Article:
Amir Menczel


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Learning to combine Grammatical Error Corrections
Yoav Kantor | Yoav Katz | Leshem Choshen | Edo Cohen-Karlik | Naftali Liberman | Assaf Toledo | Amir Menczel | Noam Slonim
Proceedings of the Fourteenth Workshop on Innovative Use of NLP for Building Educational Applications

The field of Grammatical Error Correction (GEC) has produced various systems to deal with focused phenomena or general text editing. We propose an automatic way to combine black-box systems. Our method automatically detects the strength of a system or the combination of several systems per error type, improving precision and recall while optimizing F-score directly. We show consistent improvement over the best standalone system in all the configurations tested. This approach also outperforms average ensembling of different RNN models with random initializations. In addition, we analyze the use of BERT for GEC - reporting promising results on this end. We also present a spellchecker created for this task which outperforms standard spellcheckers tested on the task of spellchecking. This paper describes a system submission to Building Educational Applications 2019 Shared Task: Grammatical Error Correction. Combining the output of top BEA 2019 shared task systems using our approach, currently holds the highest reported score in the open phase of the BEA 2019 shared task, improving F-0.5 score by 3.7 points over the best result reported.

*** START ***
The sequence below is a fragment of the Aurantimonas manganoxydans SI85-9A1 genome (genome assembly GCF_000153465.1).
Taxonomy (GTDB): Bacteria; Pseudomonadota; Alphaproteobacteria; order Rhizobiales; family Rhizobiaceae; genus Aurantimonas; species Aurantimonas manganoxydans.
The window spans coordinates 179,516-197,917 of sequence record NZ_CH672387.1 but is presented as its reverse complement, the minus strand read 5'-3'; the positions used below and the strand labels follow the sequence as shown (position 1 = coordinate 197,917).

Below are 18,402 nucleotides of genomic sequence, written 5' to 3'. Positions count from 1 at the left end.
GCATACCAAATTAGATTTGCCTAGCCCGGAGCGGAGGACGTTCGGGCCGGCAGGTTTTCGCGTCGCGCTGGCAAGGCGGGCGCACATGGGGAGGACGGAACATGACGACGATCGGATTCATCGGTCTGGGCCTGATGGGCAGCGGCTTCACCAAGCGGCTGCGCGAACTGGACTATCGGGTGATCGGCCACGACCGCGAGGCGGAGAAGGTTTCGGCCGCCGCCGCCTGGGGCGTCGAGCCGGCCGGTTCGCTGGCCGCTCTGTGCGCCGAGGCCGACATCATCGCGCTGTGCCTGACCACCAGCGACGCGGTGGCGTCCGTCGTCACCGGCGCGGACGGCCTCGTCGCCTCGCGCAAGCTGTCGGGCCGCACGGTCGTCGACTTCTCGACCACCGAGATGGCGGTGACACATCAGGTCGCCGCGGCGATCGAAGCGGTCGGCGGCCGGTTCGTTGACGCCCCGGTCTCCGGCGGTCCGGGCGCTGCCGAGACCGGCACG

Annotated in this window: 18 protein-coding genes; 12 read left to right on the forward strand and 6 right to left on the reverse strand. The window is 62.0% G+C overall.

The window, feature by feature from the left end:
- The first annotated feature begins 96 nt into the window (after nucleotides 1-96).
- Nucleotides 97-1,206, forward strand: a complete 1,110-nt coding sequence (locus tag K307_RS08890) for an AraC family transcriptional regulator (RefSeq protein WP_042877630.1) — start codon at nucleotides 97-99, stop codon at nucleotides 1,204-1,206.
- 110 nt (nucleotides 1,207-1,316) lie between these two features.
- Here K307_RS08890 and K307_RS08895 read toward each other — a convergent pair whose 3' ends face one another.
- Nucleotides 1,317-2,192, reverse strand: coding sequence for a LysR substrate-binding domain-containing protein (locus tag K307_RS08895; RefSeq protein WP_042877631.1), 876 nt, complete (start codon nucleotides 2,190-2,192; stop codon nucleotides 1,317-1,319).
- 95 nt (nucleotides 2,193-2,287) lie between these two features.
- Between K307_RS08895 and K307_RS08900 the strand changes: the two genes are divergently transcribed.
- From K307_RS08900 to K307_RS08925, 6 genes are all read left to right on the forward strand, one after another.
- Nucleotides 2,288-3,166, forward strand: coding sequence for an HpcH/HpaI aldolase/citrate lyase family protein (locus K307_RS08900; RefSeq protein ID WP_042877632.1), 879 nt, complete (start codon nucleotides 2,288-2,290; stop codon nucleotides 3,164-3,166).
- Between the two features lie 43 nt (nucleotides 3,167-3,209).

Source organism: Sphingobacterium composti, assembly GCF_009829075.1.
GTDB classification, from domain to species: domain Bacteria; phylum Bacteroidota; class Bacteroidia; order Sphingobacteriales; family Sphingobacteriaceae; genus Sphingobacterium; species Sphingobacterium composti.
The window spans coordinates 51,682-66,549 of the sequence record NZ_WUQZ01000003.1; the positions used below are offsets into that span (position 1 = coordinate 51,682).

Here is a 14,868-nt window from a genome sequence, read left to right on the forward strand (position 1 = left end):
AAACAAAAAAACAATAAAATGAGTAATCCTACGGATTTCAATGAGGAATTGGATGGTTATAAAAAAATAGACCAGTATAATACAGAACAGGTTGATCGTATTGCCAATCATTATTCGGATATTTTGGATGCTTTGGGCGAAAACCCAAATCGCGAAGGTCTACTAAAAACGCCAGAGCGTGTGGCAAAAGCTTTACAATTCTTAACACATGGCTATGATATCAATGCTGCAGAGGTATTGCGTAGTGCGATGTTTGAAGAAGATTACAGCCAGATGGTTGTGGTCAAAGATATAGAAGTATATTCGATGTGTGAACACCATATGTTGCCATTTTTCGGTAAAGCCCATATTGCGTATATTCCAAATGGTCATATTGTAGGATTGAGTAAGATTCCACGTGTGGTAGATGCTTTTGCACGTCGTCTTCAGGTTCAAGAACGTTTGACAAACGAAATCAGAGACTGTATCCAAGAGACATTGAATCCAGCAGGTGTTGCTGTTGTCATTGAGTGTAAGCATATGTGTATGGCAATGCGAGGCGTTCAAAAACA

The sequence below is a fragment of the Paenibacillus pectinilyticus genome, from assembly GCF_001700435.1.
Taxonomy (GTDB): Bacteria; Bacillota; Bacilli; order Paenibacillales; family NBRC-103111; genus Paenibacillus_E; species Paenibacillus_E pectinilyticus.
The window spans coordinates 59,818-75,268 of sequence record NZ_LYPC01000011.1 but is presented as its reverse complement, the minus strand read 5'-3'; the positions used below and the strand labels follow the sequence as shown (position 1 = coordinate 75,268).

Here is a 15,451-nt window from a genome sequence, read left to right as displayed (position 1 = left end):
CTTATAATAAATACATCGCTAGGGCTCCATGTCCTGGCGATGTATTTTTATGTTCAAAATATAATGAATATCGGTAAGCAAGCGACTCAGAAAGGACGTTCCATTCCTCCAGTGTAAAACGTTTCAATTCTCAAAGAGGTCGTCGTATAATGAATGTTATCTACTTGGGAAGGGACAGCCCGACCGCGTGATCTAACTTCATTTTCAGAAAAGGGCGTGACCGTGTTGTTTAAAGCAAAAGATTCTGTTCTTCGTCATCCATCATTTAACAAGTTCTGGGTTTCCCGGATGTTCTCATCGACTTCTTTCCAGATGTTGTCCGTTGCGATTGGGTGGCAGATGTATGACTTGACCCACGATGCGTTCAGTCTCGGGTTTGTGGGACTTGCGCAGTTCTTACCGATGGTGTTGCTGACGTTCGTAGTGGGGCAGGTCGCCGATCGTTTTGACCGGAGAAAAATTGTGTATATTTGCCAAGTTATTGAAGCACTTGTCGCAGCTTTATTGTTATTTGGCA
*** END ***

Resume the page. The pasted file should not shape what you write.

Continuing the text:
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From Surrogacy to Adoption; From Bitcoin to Cryptocurrency: Debate Topic Expansion
Roy Bar-Haim | Dalia Krieger | Orith Toledo-Ronen | Lilach Edelstein | Yonatan Bilu | Alon Halfon | Yoav Katz | Amir Menczel | Ranit Aharonov | Noam Slonim
Proceedings of the 57th Annual Meeting of the Association for Computational Linguistics

When debating a controversial topic, it is often desirable to expand the boundaries of discussion. For example, we may consider the pros and cons of possible alternatives to the debate topic, make generalizations, or give specific examples. We introduce the task of Debate Topic Expansion - finding such related topics for a given debate topic, along with a novel annotated dataset for the task. We focus on relations between Wikipedia concepts, and show that they differ from well-studied lexical-semantic relations such as hypernyms, hyponyms and antonyms. We present algorithms for finding both consistent and contrastive expansions and demonstrate their effectiveness empirically. We suggest that debate topic expansion may have various use cases in argumentation mining.


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Learning Sentiment Composition from Sentiment Lexicons
Orith Toledo-Ronen | Roy Bar-Haim | Alon Halfon | Charles Jochim | Amir Menczel | Ranit Aharonov | Noam Slonim
Proceedings of the 27th International Conference on Computational Linguistics

Sentiment composition is a fundamental sentiment analysis problem. Previous work relied on manual rules and manually-created lexical resources such as negator lists, or learned a composition function from sentiment-annotated phrases or sentences. We propose a new approach for learning sentiment composition from a large, unlabeled corpus, which only requires a word-level sentiment lexicon for supervision. We automatically generate large sentiment lexicons of bigrams and unigrams, from which we induce a set of lexicons for a variety of sentiment composition processes. The effectiveness of our approach is confirmed through manual annotation, as well as sentiment classification experiments with both phrase-level and sentence-level benchmarks.